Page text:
• From the Mary T Lathrap 1895 poem “Judge Softly” we find the now famous idiom, Before you judge a man, walk a mile in his shoes. We can use that idea to enhance our ability to be open-minded. We can try walking someone else’s path, someone who has different beliefs than ourselves, and seeing things from their perspective. 

Here are 4 ways that we can help promote open-mindedness in our students, clients mentees etc.

1. Promote Cultural Diversity 

Encourage the hearing of different accents and languages. Encourage seeing, walking with, and interacting with people who, whether it’s because of culture or even say artistic individuality, dress, think, or act differently to what someone is used to being around in their own community. Among other benefits, such as simply learning about other cultures, being around a variety of people helps a person avoid presupposing their ingrained values trump all others. The great philosopher Friedrich Nietzsche said “The surest way to corrupt a youth is to instruct him to hold in higher esteem those who think alike than those who think differently.”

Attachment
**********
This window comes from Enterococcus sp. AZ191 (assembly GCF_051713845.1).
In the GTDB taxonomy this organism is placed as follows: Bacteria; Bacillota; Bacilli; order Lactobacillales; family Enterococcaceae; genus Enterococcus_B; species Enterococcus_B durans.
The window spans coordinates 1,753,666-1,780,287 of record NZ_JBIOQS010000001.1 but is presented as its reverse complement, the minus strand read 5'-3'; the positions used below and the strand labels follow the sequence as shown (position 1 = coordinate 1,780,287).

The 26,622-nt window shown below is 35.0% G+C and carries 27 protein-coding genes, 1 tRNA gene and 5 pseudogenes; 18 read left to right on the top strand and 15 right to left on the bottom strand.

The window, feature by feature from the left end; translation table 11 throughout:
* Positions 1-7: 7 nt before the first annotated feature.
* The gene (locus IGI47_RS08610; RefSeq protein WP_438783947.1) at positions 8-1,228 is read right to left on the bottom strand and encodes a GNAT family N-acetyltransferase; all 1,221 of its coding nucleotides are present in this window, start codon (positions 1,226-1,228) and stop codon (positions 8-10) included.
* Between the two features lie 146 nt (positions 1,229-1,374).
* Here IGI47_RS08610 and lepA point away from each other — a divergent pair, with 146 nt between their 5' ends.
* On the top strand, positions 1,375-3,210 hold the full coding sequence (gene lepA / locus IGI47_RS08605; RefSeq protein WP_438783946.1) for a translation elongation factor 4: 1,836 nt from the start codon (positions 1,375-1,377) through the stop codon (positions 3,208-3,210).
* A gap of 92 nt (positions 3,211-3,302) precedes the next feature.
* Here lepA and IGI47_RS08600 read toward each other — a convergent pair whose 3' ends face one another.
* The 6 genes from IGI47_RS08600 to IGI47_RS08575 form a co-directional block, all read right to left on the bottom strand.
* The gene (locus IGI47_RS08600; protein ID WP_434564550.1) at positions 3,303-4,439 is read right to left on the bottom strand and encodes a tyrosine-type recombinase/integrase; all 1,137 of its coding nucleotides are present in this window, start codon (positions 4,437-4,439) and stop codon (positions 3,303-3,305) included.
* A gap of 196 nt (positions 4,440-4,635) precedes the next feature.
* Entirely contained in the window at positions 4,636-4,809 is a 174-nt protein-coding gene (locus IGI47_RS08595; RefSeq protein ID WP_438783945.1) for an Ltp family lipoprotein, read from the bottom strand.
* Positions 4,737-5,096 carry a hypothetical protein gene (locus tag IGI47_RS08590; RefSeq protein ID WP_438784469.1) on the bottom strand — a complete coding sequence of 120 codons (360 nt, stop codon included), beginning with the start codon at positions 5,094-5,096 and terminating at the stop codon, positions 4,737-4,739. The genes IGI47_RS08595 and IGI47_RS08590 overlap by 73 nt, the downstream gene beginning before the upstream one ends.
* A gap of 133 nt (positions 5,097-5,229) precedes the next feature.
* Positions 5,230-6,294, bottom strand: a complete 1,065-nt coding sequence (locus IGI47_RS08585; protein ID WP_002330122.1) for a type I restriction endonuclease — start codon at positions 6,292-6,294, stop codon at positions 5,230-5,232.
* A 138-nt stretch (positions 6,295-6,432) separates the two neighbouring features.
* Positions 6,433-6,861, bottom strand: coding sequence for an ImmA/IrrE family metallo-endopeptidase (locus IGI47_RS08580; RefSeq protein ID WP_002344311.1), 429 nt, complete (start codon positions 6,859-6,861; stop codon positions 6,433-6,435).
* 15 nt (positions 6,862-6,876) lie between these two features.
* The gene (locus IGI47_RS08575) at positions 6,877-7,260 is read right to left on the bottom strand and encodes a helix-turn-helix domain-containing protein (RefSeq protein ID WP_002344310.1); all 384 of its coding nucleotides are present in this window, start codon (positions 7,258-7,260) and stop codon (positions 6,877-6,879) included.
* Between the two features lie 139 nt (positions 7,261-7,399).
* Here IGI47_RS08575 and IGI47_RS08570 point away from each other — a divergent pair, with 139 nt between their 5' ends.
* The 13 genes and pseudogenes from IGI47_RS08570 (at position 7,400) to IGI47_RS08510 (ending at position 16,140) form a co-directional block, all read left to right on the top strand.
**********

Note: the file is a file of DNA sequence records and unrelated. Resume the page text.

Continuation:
2. Challenge Stereotypes 

Differences are too often used as an excuse for discrimination. Differences can be encouraged to be placed ahead of commonalities when stereotypes and generalisation go beyond self-effacing fun. 

3. Pursue Collaborative Learning 

When we engage in conversation and work with people of different cultures, with different ideologies, from different backgrounds to us, we can learn to value other perspectives which is a vital step to learning from other perspectives. 

4. Promote Constructive Criticism 

This is the one I’m most excited to talk about, so I’ll spend the most time with it. This is really important. This is the greatest ally to open-mindedness. 


It is not an attack on the person.
It is not an opportunity to one-up
It is not pushing someone away

It is not creating greater divides

It is not calling someone a failure


The opposite of what I just listed.

It is encouragement of the person
It is sharing space and levels
It is drawing someone closer
It is healing divides
It is helping someone to overcome failures and succeed